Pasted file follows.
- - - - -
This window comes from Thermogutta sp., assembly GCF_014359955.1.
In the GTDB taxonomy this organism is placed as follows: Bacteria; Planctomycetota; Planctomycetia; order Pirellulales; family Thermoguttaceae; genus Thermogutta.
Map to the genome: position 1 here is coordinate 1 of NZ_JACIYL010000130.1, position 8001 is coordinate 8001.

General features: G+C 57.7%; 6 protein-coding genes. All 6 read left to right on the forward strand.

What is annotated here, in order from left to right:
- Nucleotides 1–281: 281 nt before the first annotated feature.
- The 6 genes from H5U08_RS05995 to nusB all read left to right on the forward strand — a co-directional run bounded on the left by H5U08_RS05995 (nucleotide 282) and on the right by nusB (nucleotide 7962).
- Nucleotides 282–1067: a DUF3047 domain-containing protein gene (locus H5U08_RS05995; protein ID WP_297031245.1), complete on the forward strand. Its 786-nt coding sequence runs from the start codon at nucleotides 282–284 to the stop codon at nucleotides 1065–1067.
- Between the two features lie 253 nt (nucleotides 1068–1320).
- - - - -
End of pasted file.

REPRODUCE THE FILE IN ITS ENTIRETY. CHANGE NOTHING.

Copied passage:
This window comes from Thermogutta sp., assembly GCF_014359955.1.
In the GTDB taxonomy this organism is placed as follows: Bacteria; Planctomycetota; Planctomycetia; order Pirellulales; family Thermoguttaceae; genus Thermogutta.
Map to the genome: position 1 here is coordinate 1 of NZ_JACIYL010000130.1, position 8001 is coordinate 8001.

General features: G+C 57.7%; 6 protein-coding genes. All 6 read left to right on the forward strand.

What is annotated here, in order from left to right:
- Nucleotides 1–281: 281 nt before the first annotated feature.
- The 6 genes from H5U08_RS05995 to nusB all read left to right on the forward strand — a co-directional run bounded on the left by H5U08_RS05995 (nucleotide 282) and on the right by nusB (nucleotide 7962).
- Nucleotides 282–1067: a DUF3047 domain-containing protein gene (locus H5U08_RS05995; protein ID WP_297031245.1), complete on the forward strand. Its 786-nt coding sequence runs from the start codon at nucleotides 282–284 to the stop codon at nucleotides 1065–1067.
- Between the two features lie 253 nt (nucleotides 1068–1320).